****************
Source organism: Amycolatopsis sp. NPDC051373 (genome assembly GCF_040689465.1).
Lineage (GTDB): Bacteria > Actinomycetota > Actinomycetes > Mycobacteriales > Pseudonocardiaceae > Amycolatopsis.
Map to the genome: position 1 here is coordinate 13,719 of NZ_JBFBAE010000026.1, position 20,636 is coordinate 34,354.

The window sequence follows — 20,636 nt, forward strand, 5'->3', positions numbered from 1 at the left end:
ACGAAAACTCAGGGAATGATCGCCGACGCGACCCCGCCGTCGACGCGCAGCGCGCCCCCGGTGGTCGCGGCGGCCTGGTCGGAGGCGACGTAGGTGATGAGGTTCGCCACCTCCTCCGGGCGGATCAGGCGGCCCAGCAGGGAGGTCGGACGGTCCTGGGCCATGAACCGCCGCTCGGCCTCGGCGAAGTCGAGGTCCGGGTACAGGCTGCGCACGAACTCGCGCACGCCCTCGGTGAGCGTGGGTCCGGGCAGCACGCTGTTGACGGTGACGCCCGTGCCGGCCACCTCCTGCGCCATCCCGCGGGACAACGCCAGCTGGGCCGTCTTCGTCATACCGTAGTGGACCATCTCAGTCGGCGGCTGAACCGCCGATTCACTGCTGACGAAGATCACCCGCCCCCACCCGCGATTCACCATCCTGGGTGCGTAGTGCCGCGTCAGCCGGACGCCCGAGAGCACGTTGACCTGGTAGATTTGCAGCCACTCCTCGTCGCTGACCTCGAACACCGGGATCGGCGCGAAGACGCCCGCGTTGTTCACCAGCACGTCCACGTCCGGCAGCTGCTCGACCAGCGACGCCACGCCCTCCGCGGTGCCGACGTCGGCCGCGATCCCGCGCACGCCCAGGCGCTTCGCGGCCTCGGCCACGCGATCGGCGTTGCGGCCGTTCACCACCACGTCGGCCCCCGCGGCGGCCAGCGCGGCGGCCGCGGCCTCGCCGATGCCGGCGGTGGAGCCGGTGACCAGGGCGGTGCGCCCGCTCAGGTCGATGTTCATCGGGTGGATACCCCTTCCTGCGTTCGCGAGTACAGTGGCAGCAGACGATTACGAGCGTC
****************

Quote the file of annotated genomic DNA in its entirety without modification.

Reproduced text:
Source organism: Amycolatopsis sp. NPDC051373 (genome assembly GCF_040689465.1).
Lineage (GTDB): Bacteria > Actinomycetota > Actinomycetes > Mycobacteriales > Pseudonocardiaceae > Amycolatopsis.
Map to the genome: position 1 here is coordinate 13,719 of NZ_JBFBAE010000026.1, position 20,636 is coordinate 34,354.

The window sequence follows — 20,636 nt, forward strand, 5'->3', positions numbered from 1 at the left end:
ACGAAAACTCAGGGAATGATCGCCGACGCGACCCCGCCGTCGACGCGCAGCGCGCCCCCGGTGGTCGCGGCGGCCTGGTCGGAGGCGACGTAGGTGATGAGGTTCGCCACCTCCTCCGGGCGGATCAGGCGGCCCAGCAGGGAGGTCGGACGGTCCTGGGCCATGAACCGCCGCTCGGCCTCGGCGAAGTCGAGGTCCGGGTACAGGCTGCGCACGAACTCGCGCACGCCCTCGGTGAGCGTGGGTCCGGGCAGCACGCTGTTGACGGTGACGCCCGTGCCGGCCACCTCCTGCGCCATCCCGCGGGACAACGCCAGCTGGGCCGTCTTCGTCATACCGTAGTGGACCATCTCAGTCGGCGGCTGAACCGCCGATTCACTGCTGACGAAGATCACCCGCCCCCACCCGCGATTCACCATCCTGGGTGCGTAGTGCCGCGTCAGCCGGACGCCCGAGAGCACGTTGACCTGGTAGATTTGCAGCCACTCCTCGTCGCTGACCTCGAACACCGGGATCGGCGCGAAGACGCCCGCGTTGTTCACCAGCACGTCCACGTCCGGCAGCTGCTCGACCAGCGACGCCACGCCCTCCGCGGTGCCGACGTCGGCCGCGATCCCGCGCACGCCCAGGCGCTTCGCGGCCTCGGCCACGCGATCGGCGTTGCGGCCGTTCACCACCACGTCGGCCCCCGCGGCGGCCAGCGCGGCGGCCGCGGCCTCGCCGATGCCGGCGGTGGAGCCGGTGACCAGGGCGGTGCGCCCGCTCAGGTCGATGTTCATCGGGTGGATACCCCTTCCTGCGTTCGCGAGTACAGTGGCAGCAGACGATTACGAGCGTC